‘Beaver Bullet’ Range Rover set for Land Rover Legends
One of two 4x4s used to break a raft of diesel records will be showcased during inaugural marque show at Bicester Heritage on May 26-27
An endurance record-breaking Range Rover will be among the exhibits at Bicester Heritage’s forthcoming Land Rover Legends weekend. It will form part of the ‘Star Cars’ showcase fronted by TV’s Mark Evans at the May 26-27 event.
Dubbed the Beaver Bullet, the 4x4 is one of two 2.4-litre VM-powered diesels famous for driving at 100mph over an excess of 24 hours straight – an effort that set the foundations for Land Rover’s future endeavours with diesel power.
The record bids were originally made in an attempt to counter a wave of negative publicity after TV presenter Chris Goffey’s disastrous road test of the new Range Rover diesel during a 1986 episode of Top Gear. Much of the company’s future was relying on the engine, so management and engineers decided that the adverse reception had to be reversed.
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Land Rover Legends content director Gary Pusey explains: ‘A lot was riding on the new diesel Range Rover at the time, and the team involved in creating it were understandably very disappointed by the negative media coverage.
‘A manager at Land Rover who was into competitive motor sport came up with the idea to make an attempt on a raft of diesel vehicle sprint and endurance records, and the project quickly gathered momentum. Two VM-powered cars subsequently took 27 sprint and endurance records at MIRA.’
Pusey continues: ‘What made the team’s achievement all the more remarkable was that they were volunteers, working unpaid and in their own time, with a passion to set the record straight. We are delighted to announce that some of the remarkable Bullet record-breaking team will be sharing their experiences in person at the Land Rover Legends show.’
The car on display – B378 TAC – was subject to a number of contemporary modifications in order to meet safety requirements and allow rapid, time-saving pitstops. These included two racing-spec fuel fillers on the rear tailgate, a full internal roll cage, integrated radio communications, quick-release bonnet catch and some other minor alterations, such as the removal of passenger and rear seats.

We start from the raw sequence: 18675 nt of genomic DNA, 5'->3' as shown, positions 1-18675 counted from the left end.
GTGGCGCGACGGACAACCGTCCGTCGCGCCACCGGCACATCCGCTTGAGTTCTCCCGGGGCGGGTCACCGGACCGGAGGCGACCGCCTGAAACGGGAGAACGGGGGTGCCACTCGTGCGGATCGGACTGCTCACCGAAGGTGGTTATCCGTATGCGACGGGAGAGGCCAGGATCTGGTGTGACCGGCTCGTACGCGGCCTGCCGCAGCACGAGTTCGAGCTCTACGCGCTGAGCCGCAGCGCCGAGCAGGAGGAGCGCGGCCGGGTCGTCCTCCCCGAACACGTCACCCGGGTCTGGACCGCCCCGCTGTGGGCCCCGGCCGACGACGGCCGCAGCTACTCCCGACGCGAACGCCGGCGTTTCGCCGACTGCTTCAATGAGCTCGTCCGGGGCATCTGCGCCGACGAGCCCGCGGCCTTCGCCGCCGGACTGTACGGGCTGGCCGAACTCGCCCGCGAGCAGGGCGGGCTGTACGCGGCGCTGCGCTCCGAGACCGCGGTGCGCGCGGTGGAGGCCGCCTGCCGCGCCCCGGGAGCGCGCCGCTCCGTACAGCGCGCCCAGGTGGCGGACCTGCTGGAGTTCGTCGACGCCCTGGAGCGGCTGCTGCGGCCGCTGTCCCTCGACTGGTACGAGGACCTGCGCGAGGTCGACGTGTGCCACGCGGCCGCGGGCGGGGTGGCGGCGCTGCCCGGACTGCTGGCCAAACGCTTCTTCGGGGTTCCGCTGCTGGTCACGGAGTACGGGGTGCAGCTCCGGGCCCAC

The Beaver Bullet is presented in original and unrestored condition, appearing again in public for the first time since the trials 32 years ago. Further famous Land Rovers at Land Rover Legends will include Joe and Bob Ives’ Camel Trophy-winning 110 and the Oxford Series I from the iconic Oxford-Cambridge expedition.
To help unearth less famous but still worthy vehicles, Land Rover Legends has teamed up with show partners Footman James and Farer to host the first National Awards for Land Rovers.
Classic car insurer Footman James will present the Land Rover Legends Award for the 4x4 and story that depict the true essence of the worshipped brand. Alongside this award, watch maker Farer will present the National Award for the Most Original Vehicle – recognising patina, authenticity and character from unrestored examples.
You can find out more on the official Bicester Heritage website.
What happened on Top Gear?
Before Clarkson, Hammond and May revitalised the BBC’s flagship motoring programme in a 2002 revamp, Top Gear was aired every Thursday evening on BBC2. The lead presenter – Chris Goffey – held one of the most influential voices in UK car culture.
Back in 1986, Chris made his opinion very clear on the new Range Rover diesel – it did not go well.
Having built such success on the performance and refinement of its 3.5-litre petrol V8, Land Rover’s less refined oil-burning alternative was a bit of a shock to the system. It took some time to catch on – mainly down to Top Gear’s unfavourable review.
The interesting back story, however, is that the Range Rover delivered to Top Gear never went through a PDI (pre-delivery inspection), let alone a detailed preparation by Land Rover’s famed press garage and vehicle operations team. For some reason, this one, to the company’s great cost, slipped through the net.
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